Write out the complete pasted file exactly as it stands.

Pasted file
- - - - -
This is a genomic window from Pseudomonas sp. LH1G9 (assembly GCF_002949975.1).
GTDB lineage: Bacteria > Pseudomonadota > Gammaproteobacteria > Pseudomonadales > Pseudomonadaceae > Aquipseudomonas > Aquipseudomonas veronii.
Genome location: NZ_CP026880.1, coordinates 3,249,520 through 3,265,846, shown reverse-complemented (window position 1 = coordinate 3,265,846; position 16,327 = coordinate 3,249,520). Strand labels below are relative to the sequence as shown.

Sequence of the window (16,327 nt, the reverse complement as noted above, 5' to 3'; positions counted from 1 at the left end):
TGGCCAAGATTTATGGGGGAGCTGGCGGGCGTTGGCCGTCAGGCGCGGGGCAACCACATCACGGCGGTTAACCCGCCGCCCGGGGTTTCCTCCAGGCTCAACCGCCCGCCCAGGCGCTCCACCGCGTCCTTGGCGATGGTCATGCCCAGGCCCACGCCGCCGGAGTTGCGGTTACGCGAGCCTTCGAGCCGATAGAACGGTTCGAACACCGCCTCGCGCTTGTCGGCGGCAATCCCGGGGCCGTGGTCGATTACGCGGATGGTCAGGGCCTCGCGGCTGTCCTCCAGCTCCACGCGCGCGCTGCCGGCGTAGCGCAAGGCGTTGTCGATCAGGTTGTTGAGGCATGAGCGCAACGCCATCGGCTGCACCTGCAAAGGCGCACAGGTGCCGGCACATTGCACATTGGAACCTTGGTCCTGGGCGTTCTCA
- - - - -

This is a genomic window from Pseudomonas sp. LH1G9 (assembly GCF_002949975.1).
GTDB lineage: Bacteria > Pseudomonadota > Gammaproteobacteria > Pseudomonadales > Pseudomonadaceae > Aquipseudomonas > Aquipseudomonas veronii.
Genome location: NZ_CP026880.1, coordinates 3,249,520 through 3,265,846, shown reverse-complemented (window position 1 = coordinate 3,265,846; position 16,327 = coordinate 3,249,520). Strand labels below are relative to the sequence as shown.

Sequence of the window (16,327 nt, the reverse complement as noted above, 5' to 3'; positions counted from 1 at the left end):
TGGCCAAGATTTATGGGGGAGCTGGCGGGCGTTGGCCGTCAGGCGCGGGGCAACCACATCACGGCGGTTAACCCGCCGCCCGGGGTTTCCTCCAGGCTCAACCGCCCGCCCAGGCGCTCCACCGCGTCCTTGGCGATGGTCATGCCCAGGCCCACGCCGCCGGAGTTGCGGTTACGCGAGCCTTCGAGCCGATAGAACGGTTCGAACACCGCCTCGCGCTTGTCGGCGGCAATCCCGGGGCCGTGGTCGATTACGCGGATGGTCAGGGCCTCGCGGCTGTCCTCCAGCTCCACGCGCGCGCTGCCGGCGTAGCGCAAGGCGTTGTCGATCAGGTTGTTGAGGCATGAGCGCAACGCCATCGGCTGCACCTGCAAAGGCGCACAGGTGCCGGCACATTGCACATTGGAACCTTGGTCCTGGGCGTTCTCA